Figure 3. Chromatograms of casein concentrates of goat milk produced by the Alpine and Saanen breeds in Northeastern Brazil using RP-HPLC.

Image A: Casein concentrate from Alpine breed. Image B: Casein concentrate from Saanen breed. (1) κ-casein, (2) αs2-casein, and (3) β-casein.

As for the isoelectric precipitation of casein from the milks, the electrophoretogram (Fig. 2) revealed similar patterns for β-cn, αs2-cn, and κ-casein (κ-cn) between the goat milks studied; these proteins were identified as bands of approximately 36 kDa, 32 kDa, and 22 kDa, respectively. According to the results of the SDS-PAGE analysis of the CPE, the band corresponding to αs1-cn was not identified, while a difference was observed in the protein migration of fragments from the hydrolysis of β-cn by the plasmin system; these fragments are present in greater amounts in the milk from Saanen goats. In the present study, no differences were observed for αs2-cn between the milks, although at least three distinct genetic variants for this casein are recognized in goats [40]. These findings support the potential of adaptive capacity shown by goats [46], which may be an influential factor in establishing the similarity between the casein profiles of milk from the Saanen and Alpine goats used in this study.

The electrophoretic pattern of the αs-cn in goat milk is presented as a complex of three bands with similar intensity, approximately weighing between 45 and 30 kDa [40]; this banding pattern was not identified in this study due to the absence of αs1-cn (Fig. 1 and 2). However, the electrophoretic representation of αs-caseins in goat milk has very subtle differences in the migration between bands, which have very similar molecular weights and can overlap, hindering the precise distinction between the types of αs-caseins present in goat milk [24]. To obtain a reliable casein profile, the casein concentrates of the milk from Alpine and Saanen goats were assessed using RP-HPLC and the peak corresponding to αs1-cn was not observed in chromatograms of the both breeds (Fig. 3), according patterns previously published of the milk from the same goat breeds [13], [33].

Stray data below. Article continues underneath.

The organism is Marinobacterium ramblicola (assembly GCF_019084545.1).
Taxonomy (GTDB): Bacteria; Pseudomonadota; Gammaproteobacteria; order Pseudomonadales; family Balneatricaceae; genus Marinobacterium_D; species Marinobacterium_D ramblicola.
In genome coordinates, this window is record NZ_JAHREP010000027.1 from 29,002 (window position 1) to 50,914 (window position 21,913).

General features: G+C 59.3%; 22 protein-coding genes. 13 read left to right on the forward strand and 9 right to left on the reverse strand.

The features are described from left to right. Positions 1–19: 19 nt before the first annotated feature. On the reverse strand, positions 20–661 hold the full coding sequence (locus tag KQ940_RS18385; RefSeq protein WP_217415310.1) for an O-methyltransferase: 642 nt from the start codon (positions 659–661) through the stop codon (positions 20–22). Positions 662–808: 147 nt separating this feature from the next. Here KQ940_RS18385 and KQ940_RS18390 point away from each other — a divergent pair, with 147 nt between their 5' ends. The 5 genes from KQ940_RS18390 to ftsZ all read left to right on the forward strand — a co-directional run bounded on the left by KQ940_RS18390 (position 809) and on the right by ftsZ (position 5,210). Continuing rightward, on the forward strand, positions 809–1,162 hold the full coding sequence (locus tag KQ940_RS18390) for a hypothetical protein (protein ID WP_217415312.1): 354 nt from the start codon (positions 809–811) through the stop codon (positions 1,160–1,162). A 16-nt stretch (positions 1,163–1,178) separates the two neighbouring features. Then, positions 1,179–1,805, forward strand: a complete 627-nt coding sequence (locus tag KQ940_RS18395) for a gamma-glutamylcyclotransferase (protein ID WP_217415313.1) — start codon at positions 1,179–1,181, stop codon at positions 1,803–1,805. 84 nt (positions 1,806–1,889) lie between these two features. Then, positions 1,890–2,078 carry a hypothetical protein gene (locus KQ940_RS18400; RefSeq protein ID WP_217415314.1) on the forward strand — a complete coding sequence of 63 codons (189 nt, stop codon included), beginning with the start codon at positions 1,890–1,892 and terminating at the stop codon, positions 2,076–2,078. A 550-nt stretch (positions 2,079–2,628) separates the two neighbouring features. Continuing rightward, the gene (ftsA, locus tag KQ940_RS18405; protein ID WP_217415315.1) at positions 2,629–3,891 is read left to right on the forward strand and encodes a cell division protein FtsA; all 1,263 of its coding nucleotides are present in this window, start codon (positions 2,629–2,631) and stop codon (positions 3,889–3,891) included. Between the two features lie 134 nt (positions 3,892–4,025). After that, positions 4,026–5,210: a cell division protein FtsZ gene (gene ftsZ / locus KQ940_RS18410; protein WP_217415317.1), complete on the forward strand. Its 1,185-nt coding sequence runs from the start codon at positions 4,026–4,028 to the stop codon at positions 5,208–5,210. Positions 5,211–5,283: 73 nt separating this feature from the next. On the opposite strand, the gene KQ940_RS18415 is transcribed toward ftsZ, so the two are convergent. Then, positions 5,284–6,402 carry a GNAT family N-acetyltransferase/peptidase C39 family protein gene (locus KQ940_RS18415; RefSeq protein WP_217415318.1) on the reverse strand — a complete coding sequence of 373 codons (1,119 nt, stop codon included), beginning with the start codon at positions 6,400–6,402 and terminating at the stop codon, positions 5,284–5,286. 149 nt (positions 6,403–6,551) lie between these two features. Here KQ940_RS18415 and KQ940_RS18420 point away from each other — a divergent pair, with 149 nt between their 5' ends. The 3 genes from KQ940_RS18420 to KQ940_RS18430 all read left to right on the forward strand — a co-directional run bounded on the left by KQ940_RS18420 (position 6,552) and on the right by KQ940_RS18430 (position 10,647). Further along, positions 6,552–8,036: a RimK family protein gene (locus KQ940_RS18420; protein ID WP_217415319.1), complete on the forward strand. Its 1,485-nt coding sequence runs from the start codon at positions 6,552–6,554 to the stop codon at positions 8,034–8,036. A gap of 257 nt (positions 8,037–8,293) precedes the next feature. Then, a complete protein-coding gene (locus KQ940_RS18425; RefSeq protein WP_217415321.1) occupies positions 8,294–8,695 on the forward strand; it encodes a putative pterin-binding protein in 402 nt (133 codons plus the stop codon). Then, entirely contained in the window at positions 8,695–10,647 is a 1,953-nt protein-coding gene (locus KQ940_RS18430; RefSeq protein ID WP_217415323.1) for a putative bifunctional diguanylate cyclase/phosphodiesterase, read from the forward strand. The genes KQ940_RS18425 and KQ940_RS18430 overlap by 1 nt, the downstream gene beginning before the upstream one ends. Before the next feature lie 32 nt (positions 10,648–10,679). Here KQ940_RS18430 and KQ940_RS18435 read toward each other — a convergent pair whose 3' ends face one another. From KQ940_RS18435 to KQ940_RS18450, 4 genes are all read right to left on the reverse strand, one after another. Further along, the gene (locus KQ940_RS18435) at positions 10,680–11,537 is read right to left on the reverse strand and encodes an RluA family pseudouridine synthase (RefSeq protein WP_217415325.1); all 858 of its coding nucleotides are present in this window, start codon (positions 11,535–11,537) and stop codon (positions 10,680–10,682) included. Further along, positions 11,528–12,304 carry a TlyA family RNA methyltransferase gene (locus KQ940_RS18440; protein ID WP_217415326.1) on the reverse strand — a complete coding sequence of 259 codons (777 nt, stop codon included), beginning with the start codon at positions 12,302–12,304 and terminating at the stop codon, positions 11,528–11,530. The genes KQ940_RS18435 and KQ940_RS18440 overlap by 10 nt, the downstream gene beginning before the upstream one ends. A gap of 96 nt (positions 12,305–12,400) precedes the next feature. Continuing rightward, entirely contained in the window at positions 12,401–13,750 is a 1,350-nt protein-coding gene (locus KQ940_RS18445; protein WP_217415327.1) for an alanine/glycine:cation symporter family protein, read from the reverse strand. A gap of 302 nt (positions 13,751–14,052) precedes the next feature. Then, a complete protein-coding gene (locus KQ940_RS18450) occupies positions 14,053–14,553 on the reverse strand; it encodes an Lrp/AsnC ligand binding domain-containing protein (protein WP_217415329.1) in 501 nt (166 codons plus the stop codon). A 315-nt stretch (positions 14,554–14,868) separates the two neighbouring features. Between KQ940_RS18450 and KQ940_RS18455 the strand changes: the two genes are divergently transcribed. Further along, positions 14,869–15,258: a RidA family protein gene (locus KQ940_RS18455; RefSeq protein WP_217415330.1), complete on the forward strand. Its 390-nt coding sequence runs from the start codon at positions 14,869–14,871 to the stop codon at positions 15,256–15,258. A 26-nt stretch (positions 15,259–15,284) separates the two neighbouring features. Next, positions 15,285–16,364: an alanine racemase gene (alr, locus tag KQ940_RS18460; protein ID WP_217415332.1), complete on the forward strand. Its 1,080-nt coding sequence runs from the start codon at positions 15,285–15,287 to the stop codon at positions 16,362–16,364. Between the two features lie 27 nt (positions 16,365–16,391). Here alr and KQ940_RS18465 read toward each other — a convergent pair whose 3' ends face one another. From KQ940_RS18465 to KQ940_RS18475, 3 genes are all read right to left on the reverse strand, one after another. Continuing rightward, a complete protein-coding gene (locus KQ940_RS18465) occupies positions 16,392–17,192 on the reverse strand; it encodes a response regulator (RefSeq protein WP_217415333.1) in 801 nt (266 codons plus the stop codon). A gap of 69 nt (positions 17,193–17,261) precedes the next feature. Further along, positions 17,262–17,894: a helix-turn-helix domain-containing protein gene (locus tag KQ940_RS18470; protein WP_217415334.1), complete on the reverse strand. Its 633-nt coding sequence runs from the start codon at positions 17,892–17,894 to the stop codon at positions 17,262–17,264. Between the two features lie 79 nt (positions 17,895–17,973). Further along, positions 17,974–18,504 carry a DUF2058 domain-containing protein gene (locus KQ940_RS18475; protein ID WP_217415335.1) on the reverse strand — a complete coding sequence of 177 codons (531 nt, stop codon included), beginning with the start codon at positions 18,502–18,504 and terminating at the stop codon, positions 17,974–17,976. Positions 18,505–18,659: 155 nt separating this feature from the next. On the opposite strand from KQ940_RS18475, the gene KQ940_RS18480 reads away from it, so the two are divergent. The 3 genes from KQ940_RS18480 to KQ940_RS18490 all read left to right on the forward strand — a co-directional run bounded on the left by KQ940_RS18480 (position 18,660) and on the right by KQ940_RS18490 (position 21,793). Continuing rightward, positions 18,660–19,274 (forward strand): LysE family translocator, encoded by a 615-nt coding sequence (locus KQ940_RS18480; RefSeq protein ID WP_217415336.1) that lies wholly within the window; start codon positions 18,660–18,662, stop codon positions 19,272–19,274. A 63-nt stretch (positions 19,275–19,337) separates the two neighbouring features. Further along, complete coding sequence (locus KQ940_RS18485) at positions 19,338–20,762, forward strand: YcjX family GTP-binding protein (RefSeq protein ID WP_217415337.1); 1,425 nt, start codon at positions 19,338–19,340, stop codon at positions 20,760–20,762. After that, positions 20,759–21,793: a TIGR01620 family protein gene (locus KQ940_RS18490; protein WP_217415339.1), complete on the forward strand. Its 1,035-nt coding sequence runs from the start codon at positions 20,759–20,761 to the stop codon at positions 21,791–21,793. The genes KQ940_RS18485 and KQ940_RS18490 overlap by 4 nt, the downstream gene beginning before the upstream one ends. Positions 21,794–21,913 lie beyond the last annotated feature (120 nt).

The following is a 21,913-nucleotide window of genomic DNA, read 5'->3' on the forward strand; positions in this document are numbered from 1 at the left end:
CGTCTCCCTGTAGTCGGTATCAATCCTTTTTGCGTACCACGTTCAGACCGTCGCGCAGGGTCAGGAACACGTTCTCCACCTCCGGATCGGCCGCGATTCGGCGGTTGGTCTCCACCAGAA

In the analysis of proteins present in the CPE of milk from Saanen and Alpine goats using 2-DE, αs2-cn (32 kDa and IP ≈ 4.7), β-cn (36 kDa and IP ≈ 5.2), and κ-cn (31 kDa and IP ≈ 5.4) as well as the whey proteins β-lg (20 kDa and IP ≈ 5.6) and α-lb (14 kDa and IP ≈ 5.0) were identified, reinforcing the findings of the one-dimensional SDS-PAGE (Fig. 4). The differences in protein concentration between the milks studied could be observed in the distinct number of spots that were detected, which was higher in the milk from Saanen goats. The products obtained from the hydrolysis of β-cn observed in SDS-PAGE of each CPE and in the casein concentrates in both milks studied were also visualized using the 2-DE gel (Fig. 4), and these degradation products are generally identified as polypeptides [15].

Figure 4. Comparison of two-dimensional electrophoresis of goat crude protein extract milk produced by the Alpine (AM) and Saanen (SM) breeds in Northeastern Brazil.

The vertical direction shows the molecular mass in kDa, and the horizontal direction shows the isoelectric focusing at pH 4–7. A: Molecular markers: BSA (66.0 kDa), egg albumin (45.0 kDa), carbonic anhydrase (30.0 kDa), trypsin inhibitor (23.3 kDa) and egg lysozyme (14.0 kDa). Gels were Coomassi stained.